Passionate About Boston
and the Moms Who Live Here

Making Family Memories at a Music Festival

Photo courtesy Austin City Limits Music Festival

I went to my first music festival as a carefree 20-something. It involved camping, no showers for three days, and scenes from port-a-potties I’ll never forget (it was as bad as you’d imagine). We had a blast, but I never thought I’d agree to another festival — never mind at age 40, with children. 

But a couple years ago we decided to bring our family to the Austin City Limits Music Festival. The main driver at the time was to see one of our favorite bands that would not be coming to Boston anytime soon. After attending both last year and this year, we’ve considered making this a yearly trip! If you love the idea of an experience like this, let me share why it’s worth the time and effort it requires to orchestrate — and I’ll also share some of the things we’ve learned.

Why we go

The music

Music is central to our family; it’s constantly playing in our home and in the car. To spend three days seeing live music is an invaluable experience to us. I love the look of recognition on my girls’ faces when a song comes on they recognize. I love the way they jump to their feet to dance.

Travel

Austin, Texas, was not on the family trip “to do” list. Going to this festival allowed us to see what Austin offers beyond the festival, including a beautiful bike trail we frequented, excellent food, and a welcoming community.

Atmosphere

The festival is completely outdoors and is filled with music lovers (inclusive of many families) from all over. There are activities for the kids in addition to the music, such as painting, instruments they can play with, and various performers that keep all of us entertained.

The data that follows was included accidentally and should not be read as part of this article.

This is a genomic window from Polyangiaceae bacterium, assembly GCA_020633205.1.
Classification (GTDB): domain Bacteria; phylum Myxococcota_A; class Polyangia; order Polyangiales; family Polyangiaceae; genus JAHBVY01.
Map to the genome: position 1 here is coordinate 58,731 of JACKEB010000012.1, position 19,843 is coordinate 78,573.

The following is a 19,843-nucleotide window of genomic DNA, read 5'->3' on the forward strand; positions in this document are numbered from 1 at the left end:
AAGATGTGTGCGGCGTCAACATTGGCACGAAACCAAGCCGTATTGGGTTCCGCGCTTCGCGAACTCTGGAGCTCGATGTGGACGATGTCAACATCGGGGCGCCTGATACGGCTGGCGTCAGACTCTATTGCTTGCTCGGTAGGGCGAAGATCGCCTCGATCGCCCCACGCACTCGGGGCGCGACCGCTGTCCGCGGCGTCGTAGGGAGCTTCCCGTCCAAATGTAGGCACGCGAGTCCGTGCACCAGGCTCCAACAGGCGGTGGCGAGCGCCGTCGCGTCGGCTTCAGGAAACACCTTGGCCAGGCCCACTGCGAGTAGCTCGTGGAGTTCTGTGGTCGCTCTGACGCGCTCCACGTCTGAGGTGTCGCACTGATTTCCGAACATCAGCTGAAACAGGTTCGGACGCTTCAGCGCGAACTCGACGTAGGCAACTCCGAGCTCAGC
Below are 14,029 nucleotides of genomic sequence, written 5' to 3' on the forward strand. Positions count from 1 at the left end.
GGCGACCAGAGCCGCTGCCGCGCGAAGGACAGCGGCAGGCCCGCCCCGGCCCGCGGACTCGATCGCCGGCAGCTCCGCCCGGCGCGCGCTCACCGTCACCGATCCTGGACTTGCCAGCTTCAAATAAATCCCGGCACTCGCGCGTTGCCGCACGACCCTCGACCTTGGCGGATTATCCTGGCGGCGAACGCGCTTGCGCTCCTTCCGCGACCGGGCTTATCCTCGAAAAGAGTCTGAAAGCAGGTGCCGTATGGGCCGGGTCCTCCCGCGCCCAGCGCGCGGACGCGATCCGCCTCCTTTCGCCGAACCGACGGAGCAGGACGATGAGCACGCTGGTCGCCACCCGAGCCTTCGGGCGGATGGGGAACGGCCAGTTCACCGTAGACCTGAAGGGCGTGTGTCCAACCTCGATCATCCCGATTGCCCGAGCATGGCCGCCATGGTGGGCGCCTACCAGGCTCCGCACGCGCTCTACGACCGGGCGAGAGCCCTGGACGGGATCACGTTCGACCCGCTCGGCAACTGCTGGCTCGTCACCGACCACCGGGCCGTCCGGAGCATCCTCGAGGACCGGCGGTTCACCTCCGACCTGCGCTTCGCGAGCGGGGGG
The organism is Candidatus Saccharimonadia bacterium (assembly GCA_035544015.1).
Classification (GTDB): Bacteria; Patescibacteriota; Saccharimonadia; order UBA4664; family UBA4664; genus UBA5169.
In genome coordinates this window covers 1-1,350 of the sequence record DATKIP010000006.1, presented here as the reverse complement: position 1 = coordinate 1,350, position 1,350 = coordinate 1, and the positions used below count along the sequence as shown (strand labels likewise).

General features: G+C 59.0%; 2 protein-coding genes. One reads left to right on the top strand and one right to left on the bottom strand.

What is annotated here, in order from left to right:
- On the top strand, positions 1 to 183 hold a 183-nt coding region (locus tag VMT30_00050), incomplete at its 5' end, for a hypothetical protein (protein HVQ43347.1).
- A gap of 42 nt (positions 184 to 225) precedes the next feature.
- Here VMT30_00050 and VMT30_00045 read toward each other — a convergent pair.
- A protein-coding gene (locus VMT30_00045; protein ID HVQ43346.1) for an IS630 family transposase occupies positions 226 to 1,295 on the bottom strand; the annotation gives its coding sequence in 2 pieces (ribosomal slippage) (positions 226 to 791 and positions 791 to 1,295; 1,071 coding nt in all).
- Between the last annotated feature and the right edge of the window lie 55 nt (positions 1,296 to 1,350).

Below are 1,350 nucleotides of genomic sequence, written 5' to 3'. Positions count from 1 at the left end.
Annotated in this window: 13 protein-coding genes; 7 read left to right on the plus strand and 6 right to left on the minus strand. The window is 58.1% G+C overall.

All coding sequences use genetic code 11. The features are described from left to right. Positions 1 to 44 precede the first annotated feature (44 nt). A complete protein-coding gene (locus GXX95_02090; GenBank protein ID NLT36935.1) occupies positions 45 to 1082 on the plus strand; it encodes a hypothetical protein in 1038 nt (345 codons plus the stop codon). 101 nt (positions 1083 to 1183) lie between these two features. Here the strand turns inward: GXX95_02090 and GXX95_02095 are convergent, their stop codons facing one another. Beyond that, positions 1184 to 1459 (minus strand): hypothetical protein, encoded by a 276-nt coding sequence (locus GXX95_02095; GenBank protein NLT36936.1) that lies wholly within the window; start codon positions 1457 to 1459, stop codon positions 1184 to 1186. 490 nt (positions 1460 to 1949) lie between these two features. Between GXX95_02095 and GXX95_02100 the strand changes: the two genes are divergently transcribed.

What we’ve learned after two years

Our schedule

A time change paired with late nights threw all of us off. You all know what that looks and feels like. We prioritized our kids’ sleep and rest in an effort for us to enjoy the bulk of the festival (and really for everyone’s health, well-being, and sanity).

Make it like home

We rented a house that was walking distance from the festival grounds. We kept a similar schedule to what we’d do on the weekends and brought key items from home as we would for any other vacation; the girls adjusted to the “Texas house” quite well.

Food

We can all agree that a fed child is a happy child. We did a normal grocery fun for the necessities and made sure we left for the festival full each day. The festival was great for experimenting with different food choices local to the area for dinner.

Rent — do not take

Our kids are little and require lots of big “supplies” (car seats, high chairs, cribs).  For a reasonable fee, we rented it all. It saved us a tremendous amount of physical and mental stress while traveling.

It’s hard work, but it’s worth it

I can’t lie, it really is. This was a family adventure (versus vacation). I recall the exhaustion, but I can’t help but want to expose my kids to more experiences versus “stuff.”

I knew we needed to go back to the festival again when the girls were talking about it 10 months later (even the 20-month-old in her own way). A trip like this is so crazy at times but so worth feeling your family bonds strengthen with music as the backdrop.

In the words of one of our favorite musicians, Ben Harper:

“Music is the last true voice of the human spirit. It can go beyond language, beyond age, and beyond color straight to the mind and heart of all people.”

With all that is going on around us these days, I can’t help but to want to surround our family in this way.

 

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